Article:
In the Thicket

Micah 7:14 (NLT)

O Lord, protect your people with your shepherd’s staff;

    lead your flock, your special possession.

Though they live alone in a thicket

    on the heights of Mount Carmel,

let them graze in the fertile pastures of Bashan and Gilead

    as they did long ago.


By Chuck Griffin

This particular verse in Micah arises as part of a lament over sin and a longing for better days.

We can process this desire to be led back to the good life on so many levels. As a people, we can always look to aspects of a national past we believe to be better, the good old days, although we do have to be careful. People have a tendency to remember the good and forget the bad.

My wife and I like movies from the 1950s and early 1960s, the ones that fill the screen with images just a little too early for us to have seen with our own eyes. Think of the New York City street scenes in “Breakfast at Tiffany’s,” or Doris Day at the Automat, or Cary Grant in a finely tailored suit. How nice it would be to go back in time and experience all that—without polio, the Korean and Vietnam wars, racism, sexism bordering on misogyny, and those ever-present clouds of cigarette smoke, of course.

We can have similar longings on an individual level, too, desiring that “better time,” whenever that might have been—maybe when we were in high school, or first married, or when the kids were little. If we get stuck in that longing, the here-and-now can seem very much like a briar-filled thicket.

We cannot go back in time, and we probably would not want to do so, were we to think it through. What we can do is take the best of our past experiences, as a people or as a person, and find a way to carry what we learn from them forward. That’s where this verse from Micah becomes useful.

Followers of God know that the best of times always happen in conjunction with a deep relationship with God. When we are with God, we are tapping into promises of eternal joy, timeless truths that color any present moment for the better.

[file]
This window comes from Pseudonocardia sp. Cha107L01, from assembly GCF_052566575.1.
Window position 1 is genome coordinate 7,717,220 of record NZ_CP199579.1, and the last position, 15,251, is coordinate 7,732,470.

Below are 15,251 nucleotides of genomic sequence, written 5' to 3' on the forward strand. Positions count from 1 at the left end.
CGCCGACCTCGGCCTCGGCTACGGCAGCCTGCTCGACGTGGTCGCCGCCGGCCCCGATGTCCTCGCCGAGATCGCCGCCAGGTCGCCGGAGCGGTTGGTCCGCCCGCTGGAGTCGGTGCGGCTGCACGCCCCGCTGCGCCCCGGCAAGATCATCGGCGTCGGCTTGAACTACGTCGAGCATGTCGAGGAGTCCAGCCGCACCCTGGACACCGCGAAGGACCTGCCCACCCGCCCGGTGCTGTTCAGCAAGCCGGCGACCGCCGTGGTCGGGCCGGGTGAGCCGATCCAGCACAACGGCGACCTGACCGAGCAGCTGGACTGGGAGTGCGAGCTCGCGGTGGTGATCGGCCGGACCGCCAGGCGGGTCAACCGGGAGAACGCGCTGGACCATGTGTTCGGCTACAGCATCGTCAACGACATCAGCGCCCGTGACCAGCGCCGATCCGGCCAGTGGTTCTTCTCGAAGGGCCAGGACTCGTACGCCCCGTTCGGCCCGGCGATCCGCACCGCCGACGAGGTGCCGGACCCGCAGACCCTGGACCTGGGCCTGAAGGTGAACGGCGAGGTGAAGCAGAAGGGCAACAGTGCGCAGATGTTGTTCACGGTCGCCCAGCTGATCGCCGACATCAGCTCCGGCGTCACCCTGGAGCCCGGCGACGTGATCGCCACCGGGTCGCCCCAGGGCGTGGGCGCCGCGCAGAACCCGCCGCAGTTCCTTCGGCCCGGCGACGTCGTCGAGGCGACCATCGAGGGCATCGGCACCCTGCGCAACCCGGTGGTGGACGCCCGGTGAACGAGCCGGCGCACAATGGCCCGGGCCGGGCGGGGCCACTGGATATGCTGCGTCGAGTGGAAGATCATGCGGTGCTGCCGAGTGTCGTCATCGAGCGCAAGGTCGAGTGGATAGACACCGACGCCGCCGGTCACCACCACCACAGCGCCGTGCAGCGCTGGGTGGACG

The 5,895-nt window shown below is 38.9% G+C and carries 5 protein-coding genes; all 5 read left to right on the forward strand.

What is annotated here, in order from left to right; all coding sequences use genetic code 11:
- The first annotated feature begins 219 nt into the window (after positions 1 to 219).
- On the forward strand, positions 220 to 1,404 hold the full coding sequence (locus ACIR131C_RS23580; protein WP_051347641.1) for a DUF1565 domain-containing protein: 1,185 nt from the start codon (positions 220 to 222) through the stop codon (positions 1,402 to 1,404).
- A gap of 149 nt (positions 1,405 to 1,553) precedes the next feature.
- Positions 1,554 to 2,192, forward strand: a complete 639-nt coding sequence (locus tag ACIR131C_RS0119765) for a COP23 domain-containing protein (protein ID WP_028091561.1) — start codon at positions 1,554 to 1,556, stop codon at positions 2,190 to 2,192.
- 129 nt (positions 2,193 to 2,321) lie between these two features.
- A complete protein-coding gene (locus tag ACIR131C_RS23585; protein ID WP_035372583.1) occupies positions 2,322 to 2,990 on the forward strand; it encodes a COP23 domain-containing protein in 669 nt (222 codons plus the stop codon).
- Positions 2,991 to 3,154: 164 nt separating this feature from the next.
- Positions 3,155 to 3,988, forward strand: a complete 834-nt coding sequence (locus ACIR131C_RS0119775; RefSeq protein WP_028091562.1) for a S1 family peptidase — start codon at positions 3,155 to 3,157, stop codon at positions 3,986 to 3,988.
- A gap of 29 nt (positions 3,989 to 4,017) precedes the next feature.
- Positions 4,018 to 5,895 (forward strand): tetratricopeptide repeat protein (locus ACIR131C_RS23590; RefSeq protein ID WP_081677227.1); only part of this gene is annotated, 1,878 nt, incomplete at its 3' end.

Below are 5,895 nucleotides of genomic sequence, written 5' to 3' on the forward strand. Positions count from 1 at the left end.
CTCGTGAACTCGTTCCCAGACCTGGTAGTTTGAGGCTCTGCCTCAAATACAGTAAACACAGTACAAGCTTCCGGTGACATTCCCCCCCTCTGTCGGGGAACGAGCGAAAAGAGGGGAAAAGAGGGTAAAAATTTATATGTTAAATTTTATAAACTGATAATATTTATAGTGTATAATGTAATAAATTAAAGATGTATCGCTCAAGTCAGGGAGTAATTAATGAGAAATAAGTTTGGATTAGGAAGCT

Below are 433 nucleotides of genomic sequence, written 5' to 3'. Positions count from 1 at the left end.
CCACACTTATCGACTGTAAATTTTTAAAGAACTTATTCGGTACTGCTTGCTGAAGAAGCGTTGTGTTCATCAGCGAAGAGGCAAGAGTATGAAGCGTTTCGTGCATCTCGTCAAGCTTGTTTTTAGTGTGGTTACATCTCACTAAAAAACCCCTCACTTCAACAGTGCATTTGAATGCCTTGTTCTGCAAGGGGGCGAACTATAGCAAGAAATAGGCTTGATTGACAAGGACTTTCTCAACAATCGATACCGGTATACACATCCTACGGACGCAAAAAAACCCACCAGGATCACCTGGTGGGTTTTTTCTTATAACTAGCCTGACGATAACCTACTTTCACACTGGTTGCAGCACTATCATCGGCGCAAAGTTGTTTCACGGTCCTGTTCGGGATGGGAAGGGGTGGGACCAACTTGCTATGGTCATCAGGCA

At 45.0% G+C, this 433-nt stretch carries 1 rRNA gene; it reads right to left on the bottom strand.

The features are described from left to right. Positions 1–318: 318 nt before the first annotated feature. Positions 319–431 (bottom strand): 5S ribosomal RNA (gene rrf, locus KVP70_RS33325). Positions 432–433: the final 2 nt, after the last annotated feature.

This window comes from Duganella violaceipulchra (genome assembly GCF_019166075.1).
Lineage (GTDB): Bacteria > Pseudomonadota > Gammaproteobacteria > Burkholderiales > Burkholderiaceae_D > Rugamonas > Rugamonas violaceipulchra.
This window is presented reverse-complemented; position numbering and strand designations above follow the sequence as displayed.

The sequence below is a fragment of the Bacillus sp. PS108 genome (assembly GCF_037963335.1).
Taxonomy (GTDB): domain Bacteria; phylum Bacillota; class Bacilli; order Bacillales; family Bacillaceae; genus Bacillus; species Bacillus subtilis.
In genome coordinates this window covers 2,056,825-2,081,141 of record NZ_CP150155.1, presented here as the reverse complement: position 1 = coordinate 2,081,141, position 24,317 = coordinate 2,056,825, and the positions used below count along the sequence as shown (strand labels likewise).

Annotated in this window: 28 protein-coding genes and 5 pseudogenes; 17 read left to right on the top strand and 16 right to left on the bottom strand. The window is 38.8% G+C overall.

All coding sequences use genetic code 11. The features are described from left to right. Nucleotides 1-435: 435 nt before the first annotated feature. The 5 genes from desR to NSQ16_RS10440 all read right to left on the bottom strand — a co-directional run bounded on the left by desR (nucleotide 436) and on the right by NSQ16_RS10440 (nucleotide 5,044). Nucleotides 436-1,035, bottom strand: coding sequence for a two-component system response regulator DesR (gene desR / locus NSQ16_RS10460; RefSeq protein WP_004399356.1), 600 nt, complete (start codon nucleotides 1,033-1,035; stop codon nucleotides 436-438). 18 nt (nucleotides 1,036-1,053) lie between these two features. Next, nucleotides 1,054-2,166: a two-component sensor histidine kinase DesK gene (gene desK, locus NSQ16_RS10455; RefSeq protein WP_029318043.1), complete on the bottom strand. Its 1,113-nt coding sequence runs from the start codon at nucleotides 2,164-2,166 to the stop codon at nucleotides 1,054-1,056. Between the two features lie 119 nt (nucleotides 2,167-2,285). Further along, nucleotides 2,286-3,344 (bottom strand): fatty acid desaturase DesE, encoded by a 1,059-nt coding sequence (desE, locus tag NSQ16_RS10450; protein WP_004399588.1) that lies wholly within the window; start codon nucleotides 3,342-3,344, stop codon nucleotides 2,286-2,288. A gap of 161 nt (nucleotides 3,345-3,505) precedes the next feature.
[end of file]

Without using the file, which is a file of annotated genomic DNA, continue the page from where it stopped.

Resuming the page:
Whatever thicket we find ourselves in, God can lead us out, usually through fellowship with others who follow God. The Great Shepherd has even gone to the cross so we can forever escape the deadly consequences of sin.

Lord, as we walk with you, give us great optimism for the future, knowing you are leading us toward fertile pastures. Amen.

Fate of a Nation

Job 12:23-25 (NRSV)

He makes nations great, then destroys them;
    he enlarges nations, then leads them away.
He strips understanding from the leaders of the earth,
    and makes them wander in a pathless waste.
They grope in the dark without light;
    he makes them stagger like a drunkard.

Having watched the news yesterday, all I can do is offer a lament and a prayer for this morning.

My lament is this:

Like Job, I believe God takes a very active hand in what happens to the nations of this earth. The world remains a broken, confusing place, and we can find God inscrutable at times. It is, however, better for a nation to be aligned with God than indifferent to God or against God. A nation made up of people seeking God’s will should, for the most part, experience blessings and peace.

We find ourselves far from feeling blessed or at peace. That alone should tell us something is wrong with our national relationship with God. Not all Americans are Christian, and being Christian is not a requirement to be an American. But enough of us call ourselves Christian that our beliefs should be having more of an impact on national events.

Deliberate efforts to manipulate people with misinformation have triggered anger and fear in a significant part of the population, driving yesterday’s events. Such tactics do not align with Jesus Christ’s teachings or with thoughtful Christianity, where truth and a desire for peace should reign.

Let’s never forget Jesus’ warnings regarding the danger of acting in anger, or his repeated post-resurrection statement, “Fear not.” What have we to fear, knowing Christ has died for us, knowing his power is within us?

I am convinced that current events are a result of declining Christian evangelism, combined with a lack of discipleship and spiritual depth in the American church. Too many of us are failing to look in our Bibles, absorb what we find and then apply those truths in daily life.

That’s my lament. I root my prayer in the light that has come into the world, a light to overcome the darkness and keep us from staggering through history like drunkards.

Lord Jesus Christ, speak to the hearts of all people so a desire for peace and righteousness fills us and overwhelms us as a nation. Give special power and understanding to the people who make up your church. Let us be the first and best examples of what it means to follow you. Amen.